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Old March 10 2013, 08:30 AM   #12
Miss Chicken
Little three legged cat with attitude
 
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Location: Howrah, Hobart, Tasmania
Re: Am I part Irish or not?

thestrangequark wrote: View Post
junxon wrote: View Post
just as long as you're not one of those americans whose ancestors were actually english, but insist they're part irish or scottish due to embarassment
Are you sure you didn't just make this up?



Anyway, out of curiosity, why do you care if you have distant Irish relatives? I mean that as a genuine question, not as sarcasm -- I just never really understood what drives people to do the whole genealogy thing. I mean, on the grand scale of evolution it's pretty cool: If you do the math, going back about 5,000-15,000 years every single one of us alive shares a common ancestor, back through the apes and the shrew-like mammals and the reptiles and the fishes to the first living organism that emerged from the muck. I mean, that's just really fucking cool! But knowing that there must've been some Irish or Scots somewhen amongst my forebears doesn't really do anything for me other than to account for my ginger rug.
I can't speak for others but I know that I have learnt a great deal about history and geography while researching my family history.

For example - one of my ancestors was born in Dunvegan Castle on the Isle of Skye. His father was a stone-mason who worked on the castle. The castle is the seat of the Clan McLeod and is the longest continously inhabited castle in Scotland. My ancestor actually called his property in Australia "Dunvegan".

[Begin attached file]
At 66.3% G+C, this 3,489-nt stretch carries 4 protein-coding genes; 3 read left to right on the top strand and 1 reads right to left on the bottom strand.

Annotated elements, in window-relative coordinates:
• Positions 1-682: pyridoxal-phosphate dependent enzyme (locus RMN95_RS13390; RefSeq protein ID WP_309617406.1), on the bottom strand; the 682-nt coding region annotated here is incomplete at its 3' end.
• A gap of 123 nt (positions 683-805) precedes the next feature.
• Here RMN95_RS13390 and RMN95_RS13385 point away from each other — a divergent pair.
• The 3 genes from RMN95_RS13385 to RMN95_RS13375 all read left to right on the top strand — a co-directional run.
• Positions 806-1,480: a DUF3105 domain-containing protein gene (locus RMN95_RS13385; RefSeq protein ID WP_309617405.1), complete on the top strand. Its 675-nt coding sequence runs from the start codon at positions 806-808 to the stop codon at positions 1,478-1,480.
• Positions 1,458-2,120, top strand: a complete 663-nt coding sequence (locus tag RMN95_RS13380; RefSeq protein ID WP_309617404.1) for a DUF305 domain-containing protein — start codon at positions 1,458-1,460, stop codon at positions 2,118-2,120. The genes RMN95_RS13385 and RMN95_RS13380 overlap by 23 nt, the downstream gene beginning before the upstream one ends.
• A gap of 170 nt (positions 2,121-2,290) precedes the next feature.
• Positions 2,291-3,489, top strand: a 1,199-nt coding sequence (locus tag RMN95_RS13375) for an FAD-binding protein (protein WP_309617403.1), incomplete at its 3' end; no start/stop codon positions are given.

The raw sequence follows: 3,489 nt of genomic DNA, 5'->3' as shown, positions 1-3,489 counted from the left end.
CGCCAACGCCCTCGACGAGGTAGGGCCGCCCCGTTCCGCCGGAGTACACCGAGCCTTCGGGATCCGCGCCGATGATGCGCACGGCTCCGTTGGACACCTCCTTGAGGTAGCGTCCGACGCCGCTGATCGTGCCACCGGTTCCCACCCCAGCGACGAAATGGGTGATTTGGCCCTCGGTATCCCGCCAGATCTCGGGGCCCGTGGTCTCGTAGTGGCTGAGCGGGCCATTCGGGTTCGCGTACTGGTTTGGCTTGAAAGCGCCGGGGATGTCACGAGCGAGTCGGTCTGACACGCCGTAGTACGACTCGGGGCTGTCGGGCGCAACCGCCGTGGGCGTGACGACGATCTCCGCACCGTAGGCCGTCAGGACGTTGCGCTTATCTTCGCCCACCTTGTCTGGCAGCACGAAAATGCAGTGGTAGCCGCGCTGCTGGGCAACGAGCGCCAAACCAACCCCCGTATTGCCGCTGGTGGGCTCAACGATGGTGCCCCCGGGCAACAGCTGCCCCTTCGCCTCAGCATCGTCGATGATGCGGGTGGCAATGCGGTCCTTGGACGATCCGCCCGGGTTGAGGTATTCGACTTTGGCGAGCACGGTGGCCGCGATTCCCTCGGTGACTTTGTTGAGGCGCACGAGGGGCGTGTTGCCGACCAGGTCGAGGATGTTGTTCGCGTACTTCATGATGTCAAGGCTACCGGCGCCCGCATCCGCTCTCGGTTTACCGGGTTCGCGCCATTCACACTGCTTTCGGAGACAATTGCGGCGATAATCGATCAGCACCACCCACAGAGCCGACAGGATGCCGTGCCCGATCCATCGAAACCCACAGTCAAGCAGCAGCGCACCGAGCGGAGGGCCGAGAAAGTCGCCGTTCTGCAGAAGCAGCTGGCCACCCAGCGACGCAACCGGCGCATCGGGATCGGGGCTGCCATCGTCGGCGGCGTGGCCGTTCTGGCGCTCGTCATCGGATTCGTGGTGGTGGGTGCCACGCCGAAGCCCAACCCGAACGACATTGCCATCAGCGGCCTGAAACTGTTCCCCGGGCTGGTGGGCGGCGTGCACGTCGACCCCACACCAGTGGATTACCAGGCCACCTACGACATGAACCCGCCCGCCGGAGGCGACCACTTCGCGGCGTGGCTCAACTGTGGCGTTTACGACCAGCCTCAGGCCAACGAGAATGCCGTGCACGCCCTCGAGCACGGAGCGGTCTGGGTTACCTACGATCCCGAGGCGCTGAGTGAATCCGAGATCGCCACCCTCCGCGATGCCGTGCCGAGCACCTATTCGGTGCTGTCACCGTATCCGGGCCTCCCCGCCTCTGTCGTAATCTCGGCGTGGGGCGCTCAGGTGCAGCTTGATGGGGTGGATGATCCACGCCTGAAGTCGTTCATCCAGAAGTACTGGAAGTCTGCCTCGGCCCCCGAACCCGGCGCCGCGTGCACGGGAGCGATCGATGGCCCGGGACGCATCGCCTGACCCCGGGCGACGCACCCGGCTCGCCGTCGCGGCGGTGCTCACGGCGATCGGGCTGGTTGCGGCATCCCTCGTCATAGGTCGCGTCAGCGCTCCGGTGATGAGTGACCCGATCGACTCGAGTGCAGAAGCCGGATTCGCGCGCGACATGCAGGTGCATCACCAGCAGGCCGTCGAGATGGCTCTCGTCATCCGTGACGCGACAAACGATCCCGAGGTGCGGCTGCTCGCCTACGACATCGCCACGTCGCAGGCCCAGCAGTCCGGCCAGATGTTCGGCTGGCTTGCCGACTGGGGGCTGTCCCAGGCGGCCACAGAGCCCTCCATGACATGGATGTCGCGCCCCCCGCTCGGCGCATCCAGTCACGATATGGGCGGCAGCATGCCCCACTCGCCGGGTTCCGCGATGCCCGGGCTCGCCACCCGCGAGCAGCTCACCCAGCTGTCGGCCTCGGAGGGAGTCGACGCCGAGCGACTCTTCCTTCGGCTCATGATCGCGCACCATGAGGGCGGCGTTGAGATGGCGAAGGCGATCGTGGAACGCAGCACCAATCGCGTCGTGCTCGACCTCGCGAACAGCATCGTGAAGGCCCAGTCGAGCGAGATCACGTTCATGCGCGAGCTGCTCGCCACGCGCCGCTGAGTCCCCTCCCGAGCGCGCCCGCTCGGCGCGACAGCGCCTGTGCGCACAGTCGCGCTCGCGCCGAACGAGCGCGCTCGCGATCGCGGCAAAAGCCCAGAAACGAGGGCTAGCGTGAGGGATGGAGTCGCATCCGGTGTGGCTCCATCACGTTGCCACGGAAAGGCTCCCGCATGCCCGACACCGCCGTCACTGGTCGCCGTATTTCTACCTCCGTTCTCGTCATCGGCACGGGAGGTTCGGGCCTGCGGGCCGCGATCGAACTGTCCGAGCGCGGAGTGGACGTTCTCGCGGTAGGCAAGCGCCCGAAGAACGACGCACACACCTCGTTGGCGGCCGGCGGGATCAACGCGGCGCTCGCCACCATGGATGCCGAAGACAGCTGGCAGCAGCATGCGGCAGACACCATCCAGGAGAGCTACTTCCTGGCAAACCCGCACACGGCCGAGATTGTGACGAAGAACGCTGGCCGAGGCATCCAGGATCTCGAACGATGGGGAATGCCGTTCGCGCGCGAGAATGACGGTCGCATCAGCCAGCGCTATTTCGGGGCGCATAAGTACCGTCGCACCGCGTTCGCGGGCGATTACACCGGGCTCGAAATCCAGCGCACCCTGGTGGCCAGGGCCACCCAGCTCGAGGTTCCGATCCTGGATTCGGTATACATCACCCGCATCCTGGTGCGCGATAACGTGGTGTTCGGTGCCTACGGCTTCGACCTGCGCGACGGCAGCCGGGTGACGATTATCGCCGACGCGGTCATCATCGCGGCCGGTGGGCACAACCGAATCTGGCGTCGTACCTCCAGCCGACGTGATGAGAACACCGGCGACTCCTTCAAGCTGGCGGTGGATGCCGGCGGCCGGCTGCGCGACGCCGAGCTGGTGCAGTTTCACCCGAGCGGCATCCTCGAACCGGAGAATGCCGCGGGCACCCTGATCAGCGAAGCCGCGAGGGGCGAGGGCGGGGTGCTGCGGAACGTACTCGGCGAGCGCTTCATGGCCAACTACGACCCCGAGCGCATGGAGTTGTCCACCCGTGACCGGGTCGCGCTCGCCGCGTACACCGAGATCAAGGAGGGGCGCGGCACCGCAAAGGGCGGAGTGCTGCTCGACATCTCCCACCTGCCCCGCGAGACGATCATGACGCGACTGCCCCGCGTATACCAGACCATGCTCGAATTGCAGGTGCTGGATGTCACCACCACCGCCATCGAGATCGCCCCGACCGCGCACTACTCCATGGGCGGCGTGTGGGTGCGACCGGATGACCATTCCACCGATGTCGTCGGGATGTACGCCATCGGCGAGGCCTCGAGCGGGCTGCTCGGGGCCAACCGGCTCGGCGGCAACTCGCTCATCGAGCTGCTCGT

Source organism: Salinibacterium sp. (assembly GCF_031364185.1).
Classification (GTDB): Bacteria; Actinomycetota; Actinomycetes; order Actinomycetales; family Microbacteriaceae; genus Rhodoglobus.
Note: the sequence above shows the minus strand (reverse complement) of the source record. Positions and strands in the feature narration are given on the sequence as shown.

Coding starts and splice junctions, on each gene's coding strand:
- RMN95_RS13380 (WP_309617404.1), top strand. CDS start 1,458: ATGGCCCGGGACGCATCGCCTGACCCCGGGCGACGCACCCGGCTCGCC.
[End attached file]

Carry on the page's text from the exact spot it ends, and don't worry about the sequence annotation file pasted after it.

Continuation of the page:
I am also a descendant of the Stewarts of Appin. This has lead me to research the long lasting feud between those Stewarts and the Campbells.

Another ancestor came out of the Second Fleet which has lead me to doing quite a bit of study on the first 20 years or so of white settlement in Australia.

Quite often geneological research has led to me researching the history of the common people which I have found more interesting than the history I was taught at school.

I have Irish ancestors who seem to have been Quakers. My ancestor Ann Gore was born in Turlough, County Mayo, Ireland in Dec 1814 and died in Red Range, New South Wales in July 1913 (aged 99 years 7 months) and she is my longest lived ancestor.

On my mother's I am descended from free settlers (NSW and Queensland), on my father's side mainly from convicts (NSW and Tasmania).
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